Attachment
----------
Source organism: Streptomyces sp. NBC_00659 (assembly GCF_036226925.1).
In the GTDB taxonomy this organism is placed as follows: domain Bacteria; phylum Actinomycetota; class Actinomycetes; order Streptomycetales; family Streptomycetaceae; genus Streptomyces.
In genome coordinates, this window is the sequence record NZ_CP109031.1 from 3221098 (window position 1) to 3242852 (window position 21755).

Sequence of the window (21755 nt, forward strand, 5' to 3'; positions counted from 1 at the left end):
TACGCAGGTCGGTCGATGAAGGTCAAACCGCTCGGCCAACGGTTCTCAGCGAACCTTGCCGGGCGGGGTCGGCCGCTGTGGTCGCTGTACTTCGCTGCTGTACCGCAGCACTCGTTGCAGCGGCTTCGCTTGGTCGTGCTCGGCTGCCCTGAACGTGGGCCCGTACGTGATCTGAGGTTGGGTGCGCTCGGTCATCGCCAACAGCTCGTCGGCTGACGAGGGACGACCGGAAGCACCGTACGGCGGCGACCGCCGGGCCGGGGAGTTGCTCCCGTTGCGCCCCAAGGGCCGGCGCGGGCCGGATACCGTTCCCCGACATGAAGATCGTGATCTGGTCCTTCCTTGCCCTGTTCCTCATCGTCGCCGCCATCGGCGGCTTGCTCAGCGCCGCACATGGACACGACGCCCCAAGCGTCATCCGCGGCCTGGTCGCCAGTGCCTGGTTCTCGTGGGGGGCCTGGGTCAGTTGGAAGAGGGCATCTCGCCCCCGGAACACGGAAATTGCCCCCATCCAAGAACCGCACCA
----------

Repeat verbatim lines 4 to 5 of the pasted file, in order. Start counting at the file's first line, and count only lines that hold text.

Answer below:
Sequence of the window (21755 nt, forward strand, 5' to 3'; positions counted from 1 at the left end):
TACGCAGGTCGGTCGATGAAGGTCAAACCGCTCGGCCAACGGTTCTCAGCGAACCTTGCCGGGCGGGGTCGGCCGCTGTGGTCGCTGTACTTCGCTGCTGTACCGCAGCACTCGTTGCAGCGGCTTCGCTTGGTCGTGCTCGGCTGCCCTGAACGTGGGCCCGTACGTGATCTGAGGTTGGGTGCGCTCGGTCATCGCCAACAGCTCGTCGGCTGACGAGGGACGACCGGAAGCACCGTACGGCGGCGACCGCCGGGCCGGGGAGTTGCTCCCGTTGCGCCCCAAGGGCCGGCGCGGGCCGGATACCGTTCCCCGACATGAAGATCGTGATCTGGTCCTTCCTTGCCCTGTTCCTCATCGTCGCCGCCATCGGCGGCTTGCTCAGCGCCGCACATGGACACGACGCCCCAAGCGTCATCCGCGGCCTGGTCGCCAGTGCCTGGTTCTCGTGGGGGGCCTGGGTCAGTTGGAAGAGGGCATCTCGCCCCCGGAACACGGAAATTGCCCCCATCCAAGAACCGCACCA